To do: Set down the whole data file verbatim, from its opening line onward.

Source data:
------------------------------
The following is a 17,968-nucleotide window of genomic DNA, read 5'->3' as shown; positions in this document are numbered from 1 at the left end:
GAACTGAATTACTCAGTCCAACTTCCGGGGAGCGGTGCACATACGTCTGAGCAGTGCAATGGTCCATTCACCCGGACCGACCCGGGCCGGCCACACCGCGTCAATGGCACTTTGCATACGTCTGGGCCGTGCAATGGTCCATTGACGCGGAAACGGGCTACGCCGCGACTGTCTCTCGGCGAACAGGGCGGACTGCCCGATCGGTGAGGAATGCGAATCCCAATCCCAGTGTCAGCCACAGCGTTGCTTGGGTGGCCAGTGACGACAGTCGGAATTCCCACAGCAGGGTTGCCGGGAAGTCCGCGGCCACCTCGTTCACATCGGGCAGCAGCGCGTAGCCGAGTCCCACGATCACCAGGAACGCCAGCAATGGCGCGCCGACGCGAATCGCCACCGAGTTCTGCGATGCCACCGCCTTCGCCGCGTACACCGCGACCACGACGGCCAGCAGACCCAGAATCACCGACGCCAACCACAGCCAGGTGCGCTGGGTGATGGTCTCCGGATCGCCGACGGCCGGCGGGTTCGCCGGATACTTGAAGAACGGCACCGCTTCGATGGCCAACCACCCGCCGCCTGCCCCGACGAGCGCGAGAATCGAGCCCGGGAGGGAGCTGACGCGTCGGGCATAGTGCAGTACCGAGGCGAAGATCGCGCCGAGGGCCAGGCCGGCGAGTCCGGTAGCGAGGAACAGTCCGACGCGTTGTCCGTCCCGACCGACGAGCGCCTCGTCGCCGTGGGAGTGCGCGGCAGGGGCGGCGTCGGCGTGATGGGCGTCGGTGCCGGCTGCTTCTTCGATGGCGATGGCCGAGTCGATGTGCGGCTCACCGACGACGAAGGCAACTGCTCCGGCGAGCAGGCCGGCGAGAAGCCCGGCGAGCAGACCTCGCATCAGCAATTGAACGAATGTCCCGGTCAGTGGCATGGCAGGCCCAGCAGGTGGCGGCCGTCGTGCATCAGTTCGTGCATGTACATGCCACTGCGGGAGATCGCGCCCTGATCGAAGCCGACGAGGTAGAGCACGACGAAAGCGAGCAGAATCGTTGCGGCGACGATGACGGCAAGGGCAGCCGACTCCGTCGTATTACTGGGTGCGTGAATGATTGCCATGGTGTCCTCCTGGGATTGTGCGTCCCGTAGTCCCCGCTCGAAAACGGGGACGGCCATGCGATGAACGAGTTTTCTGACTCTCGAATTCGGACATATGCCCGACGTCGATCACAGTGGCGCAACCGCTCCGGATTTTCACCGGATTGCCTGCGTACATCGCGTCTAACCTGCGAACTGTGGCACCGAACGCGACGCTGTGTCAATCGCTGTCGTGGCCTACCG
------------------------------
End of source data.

The following is a 17,968-nucleotide window of genomic DNA, read 5'->3' as shown; positions in this document are numbered from 1 at the left end:
GAACTGAATTACTCAGTCCAACTTCCGGGGAGCGGTGCACATACGTCTGAGCAGTGCAATGGTCCATTCACCCGGACCGACCCGGGCCGGCCACACCGCGTCAATGGCACTTTGCATACGTCTGGGCCGTGCAATGGTCCATTGACGCGGAAACGGGCTACGCCGCGACTGTCTCTCGGCGAACAGGGCGGACTGCCCGATCGGTGAGGAATGCGAATCCCAATCCCAGTGTCAGCCACAGCGTTGCTTGGGTGGCCAGTGACGACAGTCGGAATTCCCACAGCAGGGTTGCCGGGAAGTCCGCGGCCACCTCGTTCACATCGGGCAGCAGCGCGTAGCCGAGTCCCACGATCACCAGGAACGCCAGCAATGGCGCGCCGACGCGAATCGCCACCGAGTTCTGCGATGCCACCGCCTTCGCCGCGTACACCGCGACCACGACGGCCAGCAGACCCAGAATCACCGACGCCAACCACAGCCAGGTGCGCTGGGTGATGGTCTCCGGATCGCCGACGGCCGGCGGGTTCGCCGGATACTTGAAGAACGGCACCGCTTCGATGGCCAACCACCCGCCGCCTGCCCCGACGAGCGCGAGAATCGAGCCCGGGAGGGAGCTGACGCGTCGGGCATAGTGCAGTACCGAGGCGAAGATCGCGCCGAGGGCCAGGCCGGCGAGTCCGGTAGCGAGGAACAGTCCGACGCGTTGTCCGTCCCGACCGACGAGCGCCTCGTCGCCGTGGGAGTGCGCGGCAGGGGCGGCGTCGGCGTGATGGGCGTCGGTGCCGGCTGCTTCTTCGATGGCGATGGCCGAGTCGATGTGCGGCTCACCGACGACGAAGGCAACTGCTCCGGCGAGCAGGCCGGCGAGAAGCCCGGCGAGCAGACCTCGCATCAGCAATTGAACGAATGTCCCGGTCAGTGGCATGGCAGGCCCAGCAGGTGGCGGCCGTCGTGCATCAGTTCGTGCATGTACATGCCACTGCGGGAGATCGCGCCCTGATCGAAGCCGACGAGGTAGAGCACGACGAAAGCGAGCAGAATCGTTGCGGCGACGATGACGGCAAGGGCAGCCGACTCCGTCGTATTACTGGGTGCGTGAATGATTGCCATGGTGTCCTCCTGGGATTGTGCGTCCCGTAGTCCCCGCTCGAAAACGGGGACGGCCATGCGATGAACGAGTTTTCTGACTCTCGAATTCGGACATATGCCCGACGTCGATCACAGTGGCGCAACCGCTCCGGATTTTCACCGGATTGCCTGCGTACATCGCGTCTAACCTGCGAACTGTGGCACCGAACGCGACGCTGTGTCAATCGCTGTCGTGGCCTACCG